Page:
South Dakota law enforcement and healthcare professionals gathered Monday to combat a nationwide issue; opioid abuse. Officials gathered for a conference to address needs and concerns to work towards a hopeful solution.

Health officials are calling it the worst man-made epidemic in modern medical history. Opioid abuse has taken the nation by storm and South Dakota is no stranger to it. South Dakota Attorney General  Marty Jackley, who presented at the NAGTRI conference says 49 South Dakotans have died from an accidental drug overdose. He says while there are legitimate needs for opioids, extra steps need to be taken to avoid addiction and abuse.

“We’re looking at the amount of prescriptions and the quantity of prescriptions are increasing and so that national epidemic has become a concern here in South Dakota both with the ER visits, the drug overdoses as well as really with the law enforcement actions that we’re seeing across the state," Jackley says.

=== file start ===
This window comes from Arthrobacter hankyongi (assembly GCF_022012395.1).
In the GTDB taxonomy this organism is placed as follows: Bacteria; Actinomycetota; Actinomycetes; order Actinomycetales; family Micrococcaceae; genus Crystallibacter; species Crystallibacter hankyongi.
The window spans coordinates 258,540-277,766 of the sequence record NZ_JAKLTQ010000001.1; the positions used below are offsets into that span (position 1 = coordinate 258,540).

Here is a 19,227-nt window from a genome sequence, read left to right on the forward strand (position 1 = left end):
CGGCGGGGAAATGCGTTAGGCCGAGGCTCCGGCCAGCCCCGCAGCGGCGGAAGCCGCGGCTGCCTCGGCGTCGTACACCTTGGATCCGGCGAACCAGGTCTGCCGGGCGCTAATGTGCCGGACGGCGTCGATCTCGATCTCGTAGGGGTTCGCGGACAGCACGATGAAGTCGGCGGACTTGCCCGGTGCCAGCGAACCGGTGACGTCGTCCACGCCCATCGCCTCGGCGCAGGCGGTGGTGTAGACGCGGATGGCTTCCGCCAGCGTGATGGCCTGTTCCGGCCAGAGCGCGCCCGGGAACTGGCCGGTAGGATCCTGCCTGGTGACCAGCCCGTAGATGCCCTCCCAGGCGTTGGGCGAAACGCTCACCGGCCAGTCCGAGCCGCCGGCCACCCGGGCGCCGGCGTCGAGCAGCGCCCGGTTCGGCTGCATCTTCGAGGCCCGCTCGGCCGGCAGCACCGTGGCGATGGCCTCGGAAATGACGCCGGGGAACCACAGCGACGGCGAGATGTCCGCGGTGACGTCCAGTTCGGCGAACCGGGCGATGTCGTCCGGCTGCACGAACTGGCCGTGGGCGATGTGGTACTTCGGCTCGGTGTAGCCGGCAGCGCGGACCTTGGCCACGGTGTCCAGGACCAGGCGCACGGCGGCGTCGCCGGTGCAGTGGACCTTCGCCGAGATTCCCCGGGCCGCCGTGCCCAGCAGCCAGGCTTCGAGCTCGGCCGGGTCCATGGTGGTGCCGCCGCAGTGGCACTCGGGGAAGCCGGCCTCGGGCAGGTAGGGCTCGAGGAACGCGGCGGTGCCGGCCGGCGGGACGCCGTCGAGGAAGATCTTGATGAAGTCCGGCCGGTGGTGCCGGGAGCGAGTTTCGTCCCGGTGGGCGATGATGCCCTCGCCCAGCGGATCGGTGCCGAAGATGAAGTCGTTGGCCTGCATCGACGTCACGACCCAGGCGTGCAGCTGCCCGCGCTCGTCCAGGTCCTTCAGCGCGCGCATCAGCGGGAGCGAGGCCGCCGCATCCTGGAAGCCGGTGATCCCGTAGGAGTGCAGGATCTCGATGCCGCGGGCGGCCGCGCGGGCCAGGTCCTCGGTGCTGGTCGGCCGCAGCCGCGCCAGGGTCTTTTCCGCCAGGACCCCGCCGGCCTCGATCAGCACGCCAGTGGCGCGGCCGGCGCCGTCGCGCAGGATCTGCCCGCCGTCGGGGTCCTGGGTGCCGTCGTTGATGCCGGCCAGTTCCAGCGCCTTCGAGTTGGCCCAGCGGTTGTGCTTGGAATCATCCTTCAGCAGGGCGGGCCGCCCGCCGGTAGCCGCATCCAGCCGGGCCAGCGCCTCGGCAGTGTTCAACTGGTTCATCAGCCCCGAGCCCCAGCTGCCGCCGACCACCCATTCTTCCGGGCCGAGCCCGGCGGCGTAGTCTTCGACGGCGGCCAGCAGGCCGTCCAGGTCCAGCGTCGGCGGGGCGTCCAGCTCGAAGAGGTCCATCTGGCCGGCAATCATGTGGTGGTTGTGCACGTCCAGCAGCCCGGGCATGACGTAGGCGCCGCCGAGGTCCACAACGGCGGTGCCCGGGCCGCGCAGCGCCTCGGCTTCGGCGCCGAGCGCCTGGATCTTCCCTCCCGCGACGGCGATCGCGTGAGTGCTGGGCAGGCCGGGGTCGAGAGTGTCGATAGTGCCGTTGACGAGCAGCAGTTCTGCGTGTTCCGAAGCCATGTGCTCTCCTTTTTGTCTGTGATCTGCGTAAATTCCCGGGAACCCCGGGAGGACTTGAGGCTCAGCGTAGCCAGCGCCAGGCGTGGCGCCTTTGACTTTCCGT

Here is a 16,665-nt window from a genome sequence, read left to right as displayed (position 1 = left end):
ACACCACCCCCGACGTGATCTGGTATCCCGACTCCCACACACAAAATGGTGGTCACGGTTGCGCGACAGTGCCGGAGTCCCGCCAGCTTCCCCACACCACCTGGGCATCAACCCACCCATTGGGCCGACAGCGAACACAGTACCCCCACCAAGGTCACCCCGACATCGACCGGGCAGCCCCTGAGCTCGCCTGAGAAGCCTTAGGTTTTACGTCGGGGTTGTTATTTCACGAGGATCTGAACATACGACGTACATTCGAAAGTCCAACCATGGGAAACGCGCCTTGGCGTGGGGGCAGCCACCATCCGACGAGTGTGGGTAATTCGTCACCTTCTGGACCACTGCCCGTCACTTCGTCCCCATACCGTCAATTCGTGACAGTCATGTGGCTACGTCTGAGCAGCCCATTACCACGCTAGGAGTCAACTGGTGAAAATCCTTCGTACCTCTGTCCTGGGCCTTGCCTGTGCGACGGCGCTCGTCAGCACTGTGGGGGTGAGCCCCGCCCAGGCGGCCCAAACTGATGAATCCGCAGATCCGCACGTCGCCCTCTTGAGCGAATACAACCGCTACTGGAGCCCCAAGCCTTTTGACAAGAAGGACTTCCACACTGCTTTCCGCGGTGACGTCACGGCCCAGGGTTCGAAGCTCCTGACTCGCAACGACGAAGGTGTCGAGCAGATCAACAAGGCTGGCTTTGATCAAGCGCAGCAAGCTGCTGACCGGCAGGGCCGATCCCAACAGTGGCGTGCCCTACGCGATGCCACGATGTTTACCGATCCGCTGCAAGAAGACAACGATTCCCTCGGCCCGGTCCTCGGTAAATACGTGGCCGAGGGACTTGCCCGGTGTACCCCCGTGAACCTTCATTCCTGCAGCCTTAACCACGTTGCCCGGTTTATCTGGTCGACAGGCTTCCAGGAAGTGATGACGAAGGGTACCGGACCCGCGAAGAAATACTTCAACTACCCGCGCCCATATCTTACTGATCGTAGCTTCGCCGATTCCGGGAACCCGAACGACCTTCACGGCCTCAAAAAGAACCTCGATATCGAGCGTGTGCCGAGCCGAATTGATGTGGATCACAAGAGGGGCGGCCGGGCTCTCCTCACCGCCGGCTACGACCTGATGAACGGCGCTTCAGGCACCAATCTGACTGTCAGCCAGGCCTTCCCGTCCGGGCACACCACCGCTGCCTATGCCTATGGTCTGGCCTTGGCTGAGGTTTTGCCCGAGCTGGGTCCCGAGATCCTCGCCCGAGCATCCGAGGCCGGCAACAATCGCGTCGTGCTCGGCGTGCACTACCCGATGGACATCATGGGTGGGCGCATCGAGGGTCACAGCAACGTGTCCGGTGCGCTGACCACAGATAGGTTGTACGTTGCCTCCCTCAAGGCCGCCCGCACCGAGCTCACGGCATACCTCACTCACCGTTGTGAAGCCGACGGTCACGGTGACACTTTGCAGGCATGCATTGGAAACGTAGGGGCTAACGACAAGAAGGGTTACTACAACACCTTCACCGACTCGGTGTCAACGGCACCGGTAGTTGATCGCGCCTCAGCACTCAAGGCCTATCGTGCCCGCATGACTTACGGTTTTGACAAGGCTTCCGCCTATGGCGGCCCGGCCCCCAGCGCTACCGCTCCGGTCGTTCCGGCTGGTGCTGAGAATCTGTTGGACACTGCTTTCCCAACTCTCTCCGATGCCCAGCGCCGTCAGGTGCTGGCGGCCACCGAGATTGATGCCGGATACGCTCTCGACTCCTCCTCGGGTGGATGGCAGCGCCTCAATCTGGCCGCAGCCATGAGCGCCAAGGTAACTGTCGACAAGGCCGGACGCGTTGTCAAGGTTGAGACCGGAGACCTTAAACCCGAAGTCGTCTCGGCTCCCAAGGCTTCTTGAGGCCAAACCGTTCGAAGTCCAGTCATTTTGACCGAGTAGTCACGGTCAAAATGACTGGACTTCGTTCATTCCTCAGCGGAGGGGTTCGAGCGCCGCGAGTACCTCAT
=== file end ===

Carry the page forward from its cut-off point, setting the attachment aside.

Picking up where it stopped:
According to Jackley, Hydrocodone is the most prescribed opioid in South Dakota, with over 3.4 million legal doses. He says that it’s prescribed three times more than any other opioid.

Doctor John Hansen of Sanford Medical Group also presented at the conference. He says when doctors prescribe opioids, they assess the patient on a one-on-one basis to conduct physical and mental evaluations. Hansen says nearly all of his patients sign a pain contract before taking the drug. This requires only taking the drug as prescribed and not giving them to another person.

A large concern of the officials attending the conference was the number of options to treat opioid addiction. Jackley says drug courts and treatment centers are a few options available in South Dakota, but there are a limited number of spots. He says people who live in rural areas may have a hard time gaining access to them.

“It certainly depends on where you’re at. In rural South Dakota, it’s challenging. It’s been some of the challenges  we’ve seen with the drug courts. We have opportunities in South Dakota, but sometimes they are limited by the treatment components," Jackley says.

Jackley says that prevention and treatment is a better avenue for those that are seeking help. He says that they are also cheaper than prosecution and incarceration. He says that funds are limited to create more drug treatment programs, but hopes that a change in legislation can expand the budget.